Fri | Jan 15, 2021

Samuda: No mass release of prisoners if COVID-19 explodes

Published:Saturday | March 14, 2020 | 12:17 AMNickoy Wilson/Staff Reporter

The Jamaican Government will not be releasing low-risk or short-term inmates from correctional and remand centres even if COVID-19 reaches epidemic proportions, Matthew Samuda, minister without portfolio in Ministry of National Security, has said.

“No, no, no,” Samuda said yesterday afternoon, in responding to Gleaner queries while on a tour of correctional and remand centres across the Metropolitan Area to further assess the readiness of the facilities to mitigate the possible spread of the novel coronavirus, or SARS-CoV-2.

Iran has temporarily released more than 70,000 prisoners amid the concerns that the novel coronavirus could spread rapidly. COVID-19 deaths there have topped 500 among more than 11,000 infections. Prisoners with sentences longer than five years have not been released. Sentences have been waived for some older convicts because that cohort of the global population is potentially at greatest risk of infection and death.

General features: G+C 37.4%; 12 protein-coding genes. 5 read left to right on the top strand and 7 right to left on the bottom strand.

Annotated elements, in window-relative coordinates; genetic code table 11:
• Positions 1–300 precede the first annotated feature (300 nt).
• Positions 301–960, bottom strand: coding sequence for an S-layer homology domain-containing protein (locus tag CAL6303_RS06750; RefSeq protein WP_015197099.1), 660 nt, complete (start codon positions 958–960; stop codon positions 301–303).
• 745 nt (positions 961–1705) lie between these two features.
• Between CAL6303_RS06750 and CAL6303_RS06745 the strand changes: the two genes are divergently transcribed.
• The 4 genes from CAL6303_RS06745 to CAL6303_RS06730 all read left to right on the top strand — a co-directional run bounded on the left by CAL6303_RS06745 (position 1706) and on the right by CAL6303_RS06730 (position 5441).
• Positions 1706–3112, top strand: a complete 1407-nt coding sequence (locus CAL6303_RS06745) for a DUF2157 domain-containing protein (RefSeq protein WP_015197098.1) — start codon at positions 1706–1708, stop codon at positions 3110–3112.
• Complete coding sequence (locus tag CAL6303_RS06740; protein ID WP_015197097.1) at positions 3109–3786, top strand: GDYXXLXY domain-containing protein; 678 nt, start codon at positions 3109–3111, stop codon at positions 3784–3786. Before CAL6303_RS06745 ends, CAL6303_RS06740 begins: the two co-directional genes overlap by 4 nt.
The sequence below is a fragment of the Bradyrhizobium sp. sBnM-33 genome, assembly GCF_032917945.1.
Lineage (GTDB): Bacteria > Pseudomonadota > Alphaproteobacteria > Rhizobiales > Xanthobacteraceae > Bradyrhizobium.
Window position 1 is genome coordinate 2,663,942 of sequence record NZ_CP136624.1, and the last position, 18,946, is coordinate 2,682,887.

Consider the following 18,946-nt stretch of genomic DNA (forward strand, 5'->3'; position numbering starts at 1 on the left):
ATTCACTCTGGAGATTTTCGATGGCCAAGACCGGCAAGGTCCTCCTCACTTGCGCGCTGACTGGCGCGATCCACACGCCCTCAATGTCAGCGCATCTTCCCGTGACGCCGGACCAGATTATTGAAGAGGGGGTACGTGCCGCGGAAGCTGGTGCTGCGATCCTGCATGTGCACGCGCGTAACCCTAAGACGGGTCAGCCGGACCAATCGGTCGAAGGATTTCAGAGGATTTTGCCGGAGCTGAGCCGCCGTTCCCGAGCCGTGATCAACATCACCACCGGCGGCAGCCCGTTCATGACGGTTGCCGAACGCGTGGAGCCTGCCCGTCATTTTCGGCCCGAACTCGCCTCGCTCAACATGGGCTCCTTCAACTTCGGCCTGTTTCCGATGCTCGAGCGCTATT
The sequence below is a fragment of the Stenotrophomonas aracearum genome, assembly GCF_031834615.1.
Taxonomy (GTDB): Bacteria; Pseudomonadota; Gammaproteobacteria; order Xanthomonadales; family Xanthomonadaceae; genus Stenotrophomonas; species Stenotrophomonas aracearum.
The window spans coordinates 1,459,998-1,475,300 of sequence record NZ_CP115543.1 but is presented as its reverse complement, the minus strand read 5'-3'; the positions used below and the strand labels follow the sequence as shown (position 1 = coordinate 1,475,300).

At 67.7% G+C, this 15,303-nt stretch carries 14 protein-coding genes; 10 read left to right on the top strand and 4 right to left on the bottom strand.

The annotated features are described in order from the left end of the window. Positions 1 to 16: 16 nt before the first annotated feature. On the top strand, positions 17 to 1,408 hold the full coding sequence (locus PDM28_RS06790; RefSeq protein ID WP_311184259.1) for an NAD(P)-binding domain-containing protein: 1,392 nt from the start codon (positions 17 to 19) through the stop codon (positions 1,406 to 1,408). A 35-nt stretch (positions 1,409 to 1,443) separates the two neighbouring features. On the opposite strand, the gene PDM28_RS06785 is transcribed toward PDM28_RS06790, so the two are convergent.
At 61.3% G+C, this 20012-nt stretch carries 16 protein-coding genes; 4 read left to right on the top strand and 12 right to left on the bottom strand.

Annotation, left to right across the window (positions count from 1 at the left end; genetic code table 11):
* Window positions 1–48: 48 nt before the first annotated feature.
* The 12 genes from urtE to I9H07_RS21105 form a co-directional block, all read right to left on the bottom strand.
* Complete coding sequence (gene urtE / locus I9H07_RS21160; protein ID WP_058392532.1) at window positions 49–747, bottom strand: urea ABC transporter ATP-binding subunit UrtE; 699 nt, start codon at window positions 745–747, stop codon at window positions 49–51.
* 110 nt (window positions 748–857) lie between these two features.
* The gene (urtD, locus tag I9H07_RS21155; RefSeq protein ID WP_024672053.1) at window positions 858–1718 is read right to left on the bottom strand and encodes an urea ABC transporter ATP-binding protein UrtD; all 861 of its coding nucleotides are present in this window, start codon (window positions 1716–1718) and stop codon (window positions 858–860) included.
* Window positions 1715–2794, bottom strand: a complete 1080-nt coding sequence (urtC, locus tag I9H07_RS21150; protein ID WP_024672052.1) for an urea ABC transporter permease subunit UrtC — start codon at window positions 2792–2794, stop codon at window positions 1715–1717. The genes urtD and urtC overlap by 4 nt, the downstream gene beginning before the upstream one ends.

Samuda said that the national security ministry has made preparations for the worst-case scenario.

“Should the worst visit any of the institutions, we have identified isolation facilities to hold people if there are any intial signs,” the minister told The Gleaner.

“If the signs move beyond that, depending on numbers, they would have to interact with the public-health system, where we’d transfer them by way of isolation to the public-health system.”

The Horizon Adult Remand Centre, the largest such facility in the island, which has a capacity of 1,036, is currently below capacity by some 26 per cent.

However, the Tower Street Adult Correctional Centre, which should accommodate a maximum of 850 persons, currently houses almost 1,700 inmates. The St Catherine Adult Correctional Centre, which can house 850 persons, is just under capacity.

KEEPING COVID-19 OUT

Samuda said that several measures have been put in place to mitigate the introduction of the virus into prison system.

“So, the first thing that we did, and DCS made the decision, was to curtail visits as of Monday (March 16). The fact is COVID won’t originate in the facilities unless it’s brought in either by staff or by visitors. Visitors we can control, staff we definitely can’t,” Samuda said.

DCS is the Department of Correctional Services.

Samuda said that the national security ministry was seeking to procure adequate volumes of hand sanitiser, masks, gloves and cleaning supplies to mitigate the possibility of transmission.

He also indicated that temperature scanners were also being sourced.

nickoy.wilson@gleanerjm.com